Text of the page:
December 2, 2020



Corporate Personality has evolved as an important concept in the Jurisprudence of various subjects and has laid the foundation of various Company Laws, Insolvency and Bankruptcy Laws, Trade Union Rules and Partnership Laws. This is because an individual cannot do all the work and it is the collective act of many that pushes and strives. These corporations deal with other corporations and with individuals. To govern their relationship and even in some cases conflicts, there are laws, but to what extent are these corporates and their actions legal pose a question before us as they are not human beings and thus, do not get all those rights which a person has.

Who is a person? In layman terms, a person means a human being having ability to think, express and capable of holding rights and exercising liabilities. But is “person” restricted only to natural persons? The answer is negative. The definition of person extends beyond a natural person, including even an artificial person in its purview. As Salmond defines a person as, “Any being to whom the law regards capable of rights and duties, any being that is so capable, is a person whether human being or not and nothing that is not so capable is a person even though he be a man.” [1] Thus, non-natural entities like temples, universities, public authorities and companies all are persons under law and slaves and sanyasis are not. Even the Indian Penal Code under Section 21 defines the word ‘person’ as including any company or association or body of persons, whether incorporated or not. [2]


Like the Roman and British laws, the Indian law also recognizes the concept of Corporate Personality as Corporate Aggregate and Corporation Sole and their respective rights, duties, liabilities, immunities and privileges as the case maybe. Corporation Aggregate talks about many people coming under one unit to promote and achieve their common interest. Therefore, all the bodies or the organizations that are incorporated under the statute of parliament and state legislatures and even those not incorporated are all corporate personalities like Reserve Bank of India, Roadways Corporations, Co-operative Societies, Trade Unions etc. On the other hand, Corporation Sole is an incorporated series of successive persons. It is a creation of law which continues to exist even when the human changes. Like President, Prime Minister, Post-Master General etc. Thus, a single human exercise rights of two nature, i.e. rights as a human being and that of Corporation Sole.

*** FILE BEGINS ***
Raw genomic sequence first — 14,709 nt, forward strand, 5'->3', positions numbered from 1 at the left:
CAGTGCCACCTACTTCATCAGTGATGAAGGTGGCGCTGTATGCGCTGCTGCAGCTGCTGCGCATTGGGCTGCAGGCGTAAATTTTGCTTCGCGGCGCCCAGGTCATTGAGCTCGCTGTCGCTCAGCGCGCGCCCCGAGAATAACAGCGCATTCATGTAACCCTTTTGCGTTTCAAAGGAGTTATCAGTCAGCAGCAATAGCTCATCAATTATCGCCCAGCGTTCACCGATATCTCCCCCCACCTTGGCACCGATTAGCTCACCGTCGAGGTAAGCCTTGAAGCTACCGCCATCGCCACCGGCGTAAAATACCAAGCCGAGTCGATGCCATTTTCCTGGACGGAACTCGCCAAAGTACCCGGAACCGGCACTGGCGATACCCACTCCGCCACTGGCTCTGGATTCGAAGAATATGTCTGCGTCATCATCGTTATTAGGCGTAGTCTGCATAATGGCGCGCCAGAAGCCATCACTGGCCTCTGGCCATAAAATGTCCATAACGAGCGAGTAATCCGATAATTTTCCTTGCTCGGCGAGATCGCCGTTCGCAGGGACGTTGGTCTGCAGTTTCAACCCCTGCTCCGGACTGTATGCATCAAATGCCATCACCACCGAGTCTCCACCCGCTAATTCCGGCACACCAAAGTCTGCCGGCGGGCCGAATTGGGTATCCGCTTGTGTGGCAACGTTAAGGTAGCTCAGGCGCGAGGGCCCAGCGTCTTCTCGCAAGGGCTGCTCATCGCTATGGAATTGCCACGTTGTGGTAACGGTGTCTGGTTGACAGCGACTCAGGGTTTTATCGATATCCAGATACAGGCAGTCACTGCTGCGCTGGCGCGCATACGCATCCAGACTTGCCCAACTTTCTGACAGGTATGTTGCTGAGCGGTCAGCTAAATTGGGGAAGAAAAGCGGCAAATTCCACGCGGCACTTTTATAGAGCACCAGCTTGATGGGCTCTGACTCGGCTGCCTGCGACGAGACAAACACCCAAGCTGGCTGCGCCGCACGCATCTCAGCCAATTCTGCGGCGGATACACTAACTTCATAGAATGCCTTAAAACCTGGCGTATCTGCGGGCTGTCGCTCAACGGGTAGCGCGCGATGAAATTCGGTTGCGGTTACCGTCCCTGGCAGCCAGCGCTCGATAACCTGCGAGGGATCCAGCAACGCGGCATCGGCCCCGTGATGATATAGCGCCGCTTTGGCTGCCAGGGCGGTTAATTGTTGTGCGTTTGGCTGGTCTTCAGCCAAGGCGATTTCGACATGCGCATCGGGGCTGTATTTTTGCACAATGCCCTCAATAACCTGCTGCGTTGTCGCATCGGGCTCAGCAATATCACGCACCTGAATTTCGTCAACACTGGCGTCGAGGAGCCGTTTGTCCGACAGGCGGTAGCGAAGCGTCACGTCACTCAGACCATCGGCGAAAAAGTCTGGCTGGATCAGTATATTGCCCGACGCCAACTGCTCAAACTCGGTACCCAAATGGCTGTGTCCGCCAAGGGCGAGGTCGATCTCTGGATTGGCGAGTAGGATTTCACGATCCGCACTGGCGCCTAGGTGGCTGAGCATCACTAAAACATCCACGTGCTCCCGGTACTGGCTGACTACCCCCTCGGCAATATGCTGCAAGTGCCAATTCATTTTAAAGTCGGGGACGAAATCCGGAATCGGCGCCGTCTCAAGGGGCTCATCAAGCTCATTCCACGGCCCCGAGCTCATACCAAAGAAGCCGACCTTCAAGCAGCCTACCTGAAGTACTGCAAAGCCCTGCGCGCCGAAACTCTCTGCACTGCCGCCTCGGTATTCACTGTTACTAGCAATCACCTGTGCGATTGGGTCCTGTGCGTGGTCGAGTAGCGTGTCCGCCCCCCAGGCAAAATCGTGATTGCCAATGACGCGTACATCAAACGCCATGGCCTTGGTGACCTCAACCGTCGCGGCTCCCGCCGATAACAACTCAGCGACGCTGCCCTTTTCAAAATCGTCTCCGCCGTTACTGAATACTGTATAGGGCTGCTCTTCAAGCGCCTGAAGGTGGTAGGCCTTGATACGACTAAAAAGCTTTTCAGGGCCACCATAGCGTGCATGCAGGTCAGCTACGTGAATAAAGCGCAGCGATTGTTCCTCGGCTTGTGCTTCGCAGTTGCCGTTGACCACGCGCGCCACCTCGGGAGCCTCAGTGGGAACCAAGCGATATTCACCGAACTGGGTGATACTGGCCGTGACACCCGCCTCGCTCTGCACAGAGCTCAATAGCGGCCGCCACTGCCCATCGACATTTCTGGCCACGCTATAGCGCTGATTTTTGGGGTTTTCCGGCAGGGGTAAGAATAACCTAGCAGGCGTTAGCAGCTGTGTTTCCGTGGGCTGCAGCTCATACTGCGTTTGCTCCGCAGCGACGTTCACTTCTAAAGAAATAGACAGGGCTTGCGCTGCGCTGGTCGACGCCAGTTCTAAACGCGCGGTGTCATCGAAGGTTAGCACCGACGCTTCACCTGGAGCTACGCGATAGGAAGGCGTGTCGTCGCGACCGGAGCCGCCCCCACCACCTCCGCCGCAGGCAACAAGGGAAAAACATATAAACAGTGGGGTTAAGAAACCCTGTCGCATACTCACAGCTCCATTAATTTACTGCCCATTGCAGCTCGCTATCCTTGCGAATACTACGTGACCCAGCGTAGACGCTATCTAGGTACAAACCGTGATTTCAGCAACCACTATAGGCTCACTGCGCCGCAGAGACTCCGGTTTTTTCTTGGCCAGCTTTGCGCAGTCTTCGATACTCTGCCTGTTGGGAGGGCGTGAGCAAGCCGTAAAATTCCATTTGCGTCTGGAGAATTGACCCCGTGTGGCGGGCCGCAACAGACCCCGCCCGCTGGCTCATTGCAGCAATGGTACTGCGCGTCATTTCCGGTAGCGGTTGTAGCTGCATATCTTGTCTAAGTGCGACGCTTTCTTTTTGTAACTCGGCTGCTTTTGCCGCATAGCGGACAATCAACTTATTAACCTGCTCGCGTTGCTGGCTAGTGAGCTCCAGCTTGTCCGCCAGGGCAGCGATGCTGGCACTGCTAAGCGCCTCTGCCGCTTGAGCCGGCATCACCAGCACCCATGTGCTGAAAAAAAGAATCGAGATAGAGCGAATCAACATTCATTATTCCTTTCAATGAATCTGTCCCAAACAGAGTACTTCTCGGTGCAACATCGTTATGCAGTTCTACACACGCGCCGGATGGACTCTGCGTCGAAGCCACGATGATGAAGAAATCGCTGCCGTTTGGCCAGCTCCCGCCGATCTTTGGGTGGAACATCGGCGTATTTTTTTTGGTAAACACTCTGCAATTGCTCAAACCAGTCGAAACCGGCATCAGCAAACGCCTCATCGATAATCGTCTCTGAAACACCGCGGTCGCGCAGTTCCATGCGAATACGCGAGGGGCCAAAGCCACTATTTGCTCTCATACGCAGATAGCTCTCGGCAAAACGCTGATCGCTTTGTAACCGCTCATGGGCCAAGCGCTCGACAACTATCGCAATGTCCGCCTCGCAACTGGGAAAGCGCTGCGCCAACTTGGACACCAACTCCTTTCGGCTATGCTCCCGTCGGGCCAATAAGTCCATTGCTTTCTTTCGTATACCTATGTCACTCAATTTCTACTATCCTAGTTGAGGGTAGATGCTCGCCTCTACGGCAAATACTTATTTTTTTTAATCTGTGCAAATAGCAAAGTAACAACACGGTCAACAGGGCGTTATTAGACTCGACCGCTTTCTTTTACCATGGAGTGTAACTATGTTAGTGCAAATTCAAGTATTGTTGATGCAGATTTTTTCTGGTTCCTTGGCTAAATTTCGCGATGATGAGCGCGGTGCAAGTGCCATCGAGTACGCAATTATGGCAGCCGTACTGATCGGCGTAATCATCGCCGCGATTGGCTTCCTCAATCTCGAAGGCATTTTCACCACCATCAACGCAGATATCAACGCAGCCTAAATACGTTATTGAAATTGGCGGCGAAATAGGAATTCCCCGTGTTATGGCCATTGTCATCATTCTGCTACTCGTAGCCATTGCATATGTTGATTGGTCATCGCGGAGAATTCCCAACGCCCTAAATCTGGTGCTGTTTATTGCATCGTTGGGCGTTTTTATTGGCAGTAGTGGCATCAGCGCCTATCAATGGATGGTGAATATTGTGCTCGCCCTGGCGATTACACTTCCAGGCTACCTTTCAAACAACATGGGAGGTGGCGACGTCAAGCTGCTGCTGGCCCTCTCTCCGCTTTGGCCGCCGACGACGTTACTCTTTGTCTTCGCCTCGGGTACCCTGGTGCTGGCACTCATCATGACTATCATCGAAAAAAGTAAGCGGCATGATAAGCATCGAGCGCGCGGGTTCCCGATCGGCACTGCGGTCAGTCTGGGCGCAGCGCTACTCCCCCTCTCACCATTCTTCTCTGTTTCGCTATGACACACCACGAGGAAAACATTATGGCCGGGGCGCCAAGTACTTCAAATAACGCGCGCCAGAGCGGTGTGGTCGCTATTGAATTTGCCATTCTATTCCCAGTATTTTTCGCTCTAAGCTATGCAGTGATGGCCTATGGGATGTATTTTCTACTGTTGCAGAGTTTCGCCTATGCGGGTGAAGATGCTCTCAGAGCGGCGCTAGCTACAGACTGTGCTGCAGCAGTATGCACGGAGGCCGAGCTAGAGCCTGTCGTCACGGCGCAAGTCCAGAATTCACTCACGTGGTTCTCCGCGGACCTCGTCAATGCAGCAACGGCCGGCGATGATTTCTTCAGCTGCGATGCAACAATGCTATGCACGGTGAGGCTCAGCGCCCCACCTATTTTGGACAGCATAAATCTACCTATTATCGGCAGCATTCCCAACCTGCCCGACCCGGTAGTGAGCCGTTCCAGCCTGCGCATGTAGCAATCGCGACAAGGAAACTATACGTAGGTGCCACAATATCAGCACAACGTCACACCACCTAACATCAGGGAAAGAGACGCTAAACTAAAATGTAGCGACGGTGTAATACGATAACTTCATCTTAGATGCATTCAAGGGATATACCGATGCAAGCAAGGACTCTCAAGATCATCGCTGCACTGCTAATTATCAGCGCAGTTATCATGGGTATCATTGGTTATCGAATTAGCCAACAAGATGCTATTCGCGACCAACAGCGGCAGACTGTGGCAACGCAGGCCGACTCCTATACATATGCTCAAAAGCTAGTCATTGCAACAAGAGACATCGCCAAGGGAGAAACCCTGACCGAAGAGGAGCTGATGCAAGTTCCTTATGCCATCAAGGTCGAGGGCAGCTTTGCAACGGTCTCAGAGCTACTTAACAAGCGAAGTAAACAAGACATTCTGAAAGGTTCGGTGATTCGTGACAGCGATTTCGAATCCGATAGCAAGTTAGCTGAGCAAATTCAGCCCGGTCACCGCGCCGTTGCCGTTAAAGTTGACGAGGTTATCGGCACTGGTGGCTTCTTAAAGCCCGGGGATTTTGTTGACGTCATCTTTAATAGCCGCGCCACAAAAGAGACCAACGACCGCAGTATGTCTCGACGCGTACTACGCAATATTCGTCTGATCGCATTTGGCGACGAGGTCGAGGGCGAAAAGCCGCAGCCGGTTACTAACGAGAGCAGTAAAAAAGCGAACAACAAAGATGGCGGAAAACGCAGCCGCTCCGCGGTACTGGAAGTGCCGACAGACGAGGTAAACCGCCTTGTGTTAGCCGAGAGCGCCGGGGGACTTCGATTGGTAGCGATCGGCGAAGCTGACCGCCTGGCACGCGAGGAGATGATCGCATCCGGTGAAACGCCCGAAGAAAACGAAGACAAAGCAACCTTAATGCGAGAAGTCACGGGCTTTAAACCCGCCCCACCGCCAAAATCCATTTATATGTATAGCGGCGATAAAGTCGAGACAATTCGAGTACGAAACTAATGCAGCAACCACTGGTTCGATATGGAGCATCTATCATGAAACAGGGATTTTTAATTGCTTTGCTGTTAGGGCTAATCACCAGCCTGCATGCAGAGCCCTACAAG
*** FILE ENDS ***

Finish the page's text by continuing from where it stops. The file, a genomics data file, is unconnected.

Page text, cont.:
Corporation Personality continues to exist even if the human beings change. This is the reason why we have had 14 different persons for the same post of President and Bombay Dyeing continues to be in operation since 1879 and Colgate since 1806. Thus, it is formed by law and ended by law only.


With the laws made for recognition of these juristic persons does it prove that they have absolute rights on the same length as the human beings have in a country. Even individuals in India don’t have absolute rights but have rights with reasonable restrictions. So, what about the extent of legality of corporate personality in India?

There is legality in practice, they have a name, right to buy or sell property in their own name, right to sue or can be sued, right to enter into a contract etc.[3] All these acts are undertaken by the people of the corporation, but not in their individual capacity but in the name of that corporation and for its benefit. Thus, as held in Saloman v. Saloman Co. that with the incorporation, the entity of the company becomes institutionalized. This principle of the independent corporate existence and the principle of corporate personality of a company was recognized. A corporate body has its own personality distinguished from its members.[4] The legality is also confirmed by the “Limited Liability Principle”. The members are liable only to the extent to which they hold their shares. If a company incurs loss, it is from the company’s assets only that the losses will be recovered. There are circumstances where the company winds up but the director or the owner of the company is wealthy.